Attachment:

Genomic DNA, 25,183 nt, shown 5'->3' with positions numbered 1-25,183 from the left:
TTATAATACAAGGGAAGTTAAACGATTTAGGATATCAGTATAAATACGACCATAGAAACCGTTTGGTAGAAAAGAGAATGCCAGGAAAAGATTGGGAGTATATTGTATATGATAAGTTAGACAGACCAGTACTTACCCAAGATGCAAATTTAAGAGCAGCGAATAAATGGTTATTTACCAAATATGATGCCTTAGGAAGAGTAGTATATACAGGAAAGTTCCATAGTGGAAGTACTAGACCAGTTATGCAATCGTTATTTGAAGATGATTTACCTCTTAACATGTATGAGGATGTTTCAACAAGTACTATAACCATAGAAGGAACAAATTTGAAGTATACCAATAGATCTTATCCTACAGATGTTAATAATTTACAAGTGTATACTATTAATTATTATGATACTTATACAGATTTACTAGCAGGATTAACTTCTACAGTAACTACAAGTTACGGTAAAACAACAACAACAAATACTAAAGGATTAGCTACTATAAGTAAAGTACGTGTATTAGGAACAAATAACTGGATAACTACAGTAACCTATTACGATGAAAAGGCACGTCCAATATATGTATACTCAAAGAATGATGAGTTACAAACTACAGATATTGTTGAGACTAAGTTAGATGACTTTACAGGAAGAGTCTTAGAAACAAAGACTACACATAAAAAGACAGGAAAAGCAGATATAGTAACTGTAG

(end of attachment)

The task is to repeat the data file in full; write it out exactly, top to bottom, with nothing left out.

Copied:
Genomic DNA, 25,183 nt, shown 5'->3' with positions numbered 1-25,183 from the left:
TTATAATACAAGGGAAGTTAAACGATTTAGGATATCAGTATAAATACGACCATAGAAACCGTTTGGTAGAAAAGAGAATGCCAGGAAAAGATTGGGAGTATATTGTATATGATAAGTTAGACAGACCAGTACTTACCCAAGATGCAAATTTAAGAGCAGCGAATAAATGGTTATTTACCAAATATGATGCCTTAGGAAGAGTAGTATATACAGGAAAGTTCCATAGTGGAAGTACTAGACCAGTTATGCAATCGTTATTTGAAGATGATTTACCTCTTAACATGTATGAGGATGTTTCAACAAGTACTATAACCATAGAAGGAACAAATTTGAAGTATACCAATAGATCTTATCCTACAGATGTTAATAATTTACAAGTGTATACTATTAATTATTATGATACTTATACAGATTTACTAGCAGGATTAACTTCTACAGTAACTACAAGTTACGGTAAAACAACAACAACAAATACTAAAGGATTAGCTACTATAAGTAAAGTACGTGTATTAGGAACAAATAACTGGATAACTACAGTAACCTATTACGATGAAAAGGCACGTCCAATATATGTATACTCAAAGAATGATGAGTTACAAACTACAGATATTGTTGAGACTAAGTTAGATGACTTTACAGGAAGAGTCTTAGAAACAAAGACTACACATAAAAAGACAGGAAAAGCAGATATAGTAACTGTAG